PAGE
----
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Pemberton seeks input for OCP



Pemberton is revising its community plan and it wants your input on where it should go next.

The Village of Pemberton is in the process of reviewing its Official Community Plan (OCP), a document that will provide a long-term vision for how the community develops. Section 875 of B.C.'s Local Government Act states that OCP's contain objectives and policies to guide land use decisions.

An OCP must also conform with principles stated in Section 849, the portion of the Act that deals with Regional Growth Strategies. Communities are asked to avoid urban sprawl, minimize the use of automobiles and ensure there's adequate and affordable housing, among other things.

The Village of Pemberton is seeking extensive public input before it ratifies its new plan and it's asking the help of citizens as part of the "Speak Up Pemberton!" sessions.

Instead of holding a single community meeting Pemberton is asking residents to give up their homes, businesses, meeting rooms and other locations to facilitate 20 to 30 consultation sessions between Jan. 18 and 25. The goal, said Development Services Manager Caroline Lamont, is to give the community an opportunity to be heard.

"Typically OCPs have a life of five years before they get reviewed, so we're over that," she said. "It needs to be current with the legislation now. The legislation, there's been some changes. I think the OCP's about eight years old.

"There's a lot of things that have happened in the community, certain directions, background studies, as well as incorporating concepts such as sustainability or the more social, economic, environmental and cultural aspects of our community, integrating them together."

The Village of Pemberton has seen many changes since it last updated its OCP. The current plan was adopted in 1999 and there were amendments in 2000 and 2003. Since then it has seen an annual population growth of 18 per cent and a huge increase in the number of dwellings.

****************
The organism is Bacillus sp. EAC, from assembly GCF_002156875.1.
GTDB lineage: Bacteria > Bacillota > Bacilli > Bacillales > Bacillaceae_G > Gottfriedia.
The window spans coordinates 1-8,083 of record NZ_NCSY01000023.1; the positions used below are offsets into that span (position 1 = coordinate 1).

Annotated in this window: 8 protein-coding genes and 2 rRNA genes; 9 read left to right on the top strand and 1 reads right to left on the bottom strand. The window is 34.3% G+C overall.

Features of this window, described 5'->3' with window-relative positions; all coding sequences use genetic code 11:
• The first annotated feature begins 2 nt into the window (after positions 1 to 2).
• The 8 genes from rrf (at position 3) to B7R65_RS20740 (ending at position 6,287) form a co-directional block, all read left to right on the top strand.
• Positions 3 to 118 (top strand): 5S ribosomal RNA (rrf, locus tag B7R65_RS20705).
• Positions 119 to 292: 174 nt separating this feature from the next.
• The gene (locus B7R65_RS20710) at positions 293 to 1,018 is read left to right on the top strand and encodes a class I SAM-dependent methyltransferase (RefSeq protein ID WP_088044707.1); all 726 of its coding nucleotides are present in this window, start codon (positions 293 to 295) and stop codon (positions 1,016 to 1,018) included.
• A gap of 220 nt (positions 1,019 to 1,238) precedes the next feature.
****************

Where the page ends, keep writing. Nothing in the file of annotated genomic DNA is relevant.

It has also attempted a boundary expansion that has been approved at the local government level but has yet to be ratified by the provincial government. Provincial ministers have indicated to Pemberton that it should wait until the Squamish-Lillooet Regional District resolves the issues it's facing over implementation of the Regional Growth Strategy.

Other changes the OCP hopes to accommodate include a density bonusing law, which some local politicians hope can be implemented instead of the current Community Amenity Charge, a fee leveled on developers for amenities that has never produced any revenue for the village.

"There's just been a series of changes over the years that we need to get in," Lamont said. "One of the questions for the community is we would like more certainty in our zoning... it creates more certainty for residents so they know what land uses are coming along.

"It's actually a community discussion, not a one-off."

Residents can sign up for sessions by volunteering to host such forums themselves and inviting friends to join in. You can also work with a community organization to host one.

A community notice states that the village is looking for input on specific areas like future growth, land use along the Highway 99 Gateway, areas for new parks and trail connections and lands for environmental preservation. Each session is expected to last from one to two hours.



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